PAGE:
LONDON - European Union lawmakers backed new safeguards for tracing transfers of bitcoin and other cryptocurrencies on Thursday, in the latest sign that regulators are tightening up on the freewheeling sector.
Two committees in the European Parliament jointly voted by 93 in favour and 14 against on cross-party compromises which crypto exchange Coinbase Global Inc warned would usher in a surveillance regime that stifles innovation.
The $2.1 trillion crypto sector is still subject to patchy regulation across the world.
Under the draft law first put forward last year by the EU's executive European Commission, crypto firms such as exchanges would have to obtain, hold, and submit information on those involved in transfers.
That would make is easier to identify and report suspicious transactions, freeze digital assets, and discourage high-risk transactions, said Ernest Urtasun, a Spanish Green Party lawmaker helping to steer the measure through the parliament.
Currently there are no EU requirements for tracing crypto transfers and the Commission had proposed applying the new rule to transfers worth 1,000 euros ($1,116) or more, but lawmakers on Thursday voted to scrap the 'de minimis' threshold, meaning all transfers would be in scope.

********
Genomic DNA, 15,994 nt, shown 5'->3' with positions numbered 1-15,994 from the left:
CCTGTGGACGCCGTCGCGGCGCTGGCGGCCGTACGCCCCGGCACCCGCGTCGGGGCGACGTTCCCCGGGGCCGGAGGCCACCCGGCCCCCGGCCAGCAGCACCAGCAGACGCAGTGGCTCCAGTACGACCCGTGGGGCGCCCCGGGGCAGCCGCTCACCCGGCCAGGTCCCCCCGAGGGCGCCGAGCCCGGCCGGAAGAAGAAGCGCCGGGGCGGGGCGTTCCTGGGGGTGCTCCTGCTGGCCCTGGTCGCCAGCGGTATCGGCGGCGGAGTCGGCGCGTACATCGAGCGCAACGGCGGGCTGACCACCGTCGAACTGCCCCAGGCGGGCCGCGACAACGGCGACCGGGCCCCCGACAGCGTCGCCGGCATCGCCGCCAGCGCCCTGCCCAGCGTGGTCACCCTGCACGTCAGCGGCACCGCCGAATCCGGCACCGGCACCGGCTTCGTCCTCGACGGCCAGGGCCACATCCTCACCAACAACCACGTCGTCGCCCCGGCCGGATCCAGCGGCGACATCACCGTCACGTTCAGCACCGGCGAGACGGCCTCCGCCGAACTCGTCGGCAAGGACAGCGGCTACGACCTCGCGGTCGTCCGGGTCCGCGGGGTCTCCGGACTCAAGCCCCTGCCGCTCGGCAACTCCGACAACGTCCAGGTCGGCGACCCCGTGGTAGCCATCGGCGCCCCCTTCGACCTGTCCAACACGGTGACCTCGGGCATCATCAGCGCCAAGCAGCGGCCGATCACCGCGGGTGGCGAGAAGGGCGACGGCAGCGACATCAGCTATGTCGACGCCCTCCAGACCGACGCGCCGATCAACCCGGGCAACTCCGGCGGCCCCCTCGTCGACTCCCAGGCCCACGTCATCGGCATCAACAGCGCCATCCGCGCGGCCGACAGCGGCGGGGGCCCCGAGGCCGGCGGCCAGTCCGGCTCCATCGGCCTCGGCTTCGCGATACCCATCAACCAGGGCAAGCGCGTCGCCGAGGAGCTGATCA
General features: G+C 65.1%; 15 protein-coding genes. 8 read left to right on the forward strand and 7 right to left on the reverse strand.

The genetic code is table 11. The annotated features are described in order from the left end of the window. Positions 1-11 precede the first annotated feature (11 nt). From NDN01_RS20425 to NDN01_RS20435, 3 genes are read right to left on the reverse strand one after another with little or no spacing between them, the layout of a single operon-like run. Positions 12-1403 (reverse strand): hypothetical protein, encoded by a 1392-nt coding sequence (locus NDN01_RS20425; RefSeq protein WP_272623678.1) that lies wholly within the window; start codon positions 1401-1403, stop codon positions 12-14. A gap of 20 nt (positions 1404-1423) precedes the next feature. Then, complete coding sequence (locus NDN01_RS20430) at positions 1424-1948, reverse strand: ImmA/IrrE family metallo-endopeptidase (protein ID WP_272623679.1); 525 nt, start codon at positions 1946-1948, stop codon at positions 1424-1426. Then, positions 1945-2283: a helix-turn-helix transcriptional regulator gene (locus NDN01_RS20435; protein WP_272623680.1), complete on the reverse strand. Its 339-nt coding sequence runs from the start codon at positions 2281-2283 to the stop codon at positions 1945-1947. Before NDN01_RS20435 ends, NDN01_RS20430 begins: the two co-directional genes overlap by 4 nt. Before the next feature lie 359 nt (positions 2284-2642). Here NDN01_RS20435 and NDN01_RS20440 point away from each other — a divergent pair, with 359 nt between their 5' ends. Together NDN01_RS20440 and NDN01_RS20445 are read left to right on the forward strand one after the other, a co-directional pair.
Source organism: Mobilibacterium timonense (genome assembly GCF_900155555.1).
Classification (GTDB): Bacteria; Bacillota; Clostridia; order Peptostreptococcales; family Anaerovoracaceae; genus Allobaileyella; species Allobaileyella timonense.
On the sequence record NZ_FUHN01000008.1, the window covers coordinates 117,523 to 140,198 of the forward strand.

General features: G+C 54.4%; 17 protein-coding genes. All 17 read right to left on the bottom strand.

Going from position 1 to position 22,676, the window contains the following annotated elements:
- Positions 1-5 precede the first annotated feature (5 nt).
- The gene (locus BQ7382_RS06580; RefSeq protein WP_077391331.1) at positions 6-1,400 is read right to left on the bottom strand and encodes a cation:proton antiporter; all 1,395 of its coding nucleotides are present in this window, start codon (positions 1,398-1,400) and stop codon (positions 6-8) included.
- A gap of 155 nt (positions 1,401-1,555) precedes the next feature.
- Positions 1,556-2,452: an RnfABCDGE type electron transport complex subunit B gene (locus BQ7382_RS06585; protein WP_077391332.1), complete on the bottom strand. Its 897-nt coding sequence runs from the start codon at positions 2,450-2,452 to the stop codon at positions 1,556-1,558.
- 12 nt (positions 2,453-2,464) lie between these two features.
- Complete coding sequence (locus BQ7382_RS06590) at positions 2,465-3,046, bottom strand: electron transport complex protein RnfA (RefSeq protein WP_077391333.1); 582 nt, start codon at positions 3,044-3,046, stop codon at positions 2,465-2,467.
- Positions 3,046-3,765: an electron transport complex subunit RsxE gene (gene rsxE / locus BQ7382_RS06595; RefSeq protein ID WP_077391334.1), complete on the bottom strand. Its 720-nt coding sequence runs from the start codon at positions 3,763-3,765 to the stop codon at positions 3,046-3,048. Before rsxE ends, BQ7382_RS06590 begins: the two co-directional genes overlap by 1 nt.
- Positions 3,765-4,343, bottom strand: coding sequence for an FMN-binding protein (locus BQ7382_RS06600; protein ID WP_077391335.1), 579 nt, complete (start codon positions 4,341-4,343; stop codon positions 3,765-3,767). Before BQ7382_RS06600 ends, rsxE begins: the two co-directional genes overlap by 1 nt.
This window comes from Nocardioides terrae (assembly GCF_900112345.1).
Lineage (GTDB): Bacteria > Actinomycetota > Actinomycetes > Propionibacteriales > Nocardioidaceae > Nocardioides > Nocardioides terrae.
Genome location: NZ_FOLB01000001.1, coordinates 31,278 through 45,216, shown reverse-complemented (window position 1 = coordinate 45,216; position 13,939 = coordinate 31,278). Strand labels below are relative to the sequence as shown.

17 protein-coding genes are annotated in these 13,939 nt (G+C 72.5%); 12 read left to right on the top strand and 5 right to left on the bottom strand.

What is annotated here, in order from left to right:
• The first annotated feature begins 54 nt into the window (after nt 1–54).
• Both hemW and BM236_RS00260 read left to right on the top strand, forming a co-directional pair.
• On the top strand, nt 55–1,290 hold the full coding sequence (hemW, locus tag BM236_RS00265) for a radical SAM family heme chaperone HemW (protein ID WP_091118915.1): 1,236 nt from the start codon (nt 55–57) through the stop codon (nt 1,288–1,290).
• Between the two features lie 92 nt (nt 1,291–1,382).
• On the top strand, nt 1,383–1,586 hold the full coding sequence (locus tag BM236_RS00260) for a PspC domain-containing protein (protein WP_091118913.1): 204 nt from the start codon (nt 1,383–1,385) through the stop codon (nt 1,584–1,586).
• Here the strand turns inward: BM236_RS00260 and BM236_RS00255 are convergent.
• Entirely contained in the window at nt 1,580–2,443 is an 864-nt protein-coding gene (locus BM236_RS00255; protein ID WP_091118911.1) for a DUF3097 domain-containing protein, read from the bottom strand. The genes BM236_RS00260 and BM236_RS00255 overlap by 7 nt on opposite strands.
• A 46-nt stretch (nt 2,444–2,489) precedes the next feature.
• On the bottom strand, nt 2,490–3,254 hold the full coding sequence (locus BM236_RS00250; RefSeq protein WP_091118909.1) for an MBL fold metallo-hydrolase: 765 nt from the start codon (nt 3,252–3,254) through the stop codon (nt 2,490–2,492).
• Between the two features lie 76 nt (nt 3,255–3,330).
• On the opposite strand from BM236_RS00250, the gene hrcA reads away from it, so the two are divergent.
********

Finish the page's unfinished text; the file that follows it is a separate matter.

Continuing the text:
Urtasun said removing the threshold brought the draft law into line with rules from the global Financial Action Task Force that sets standards for combating money laundering. Those rules mean crypto firms must collect and share data on transactions.
The lawmakers' committees also backed putting transfers from 'unhosted' crypto wallets held by individuals, not exchanges, under the tracing rule, and on the creation of a list by the EU's European Banking Authority of high-risk or non-compliant cryptoasset service providers.
Coinbase Chief Legal Officer Paul Grewal said in a blog on Monday that traditional cash, not crypto, was by far the most popular way to hide financial crime.
EU states have joint say with parliament on the draft law and representatives from both parties will now meet to agree a final version. Countries have already agreed among themselves there should be no de minimis.
($1 = 0.8961 euros)
(Reporting by Huw Jones and Tom Wilson; Editing by Catherine Evans and Chizu Nomiyama)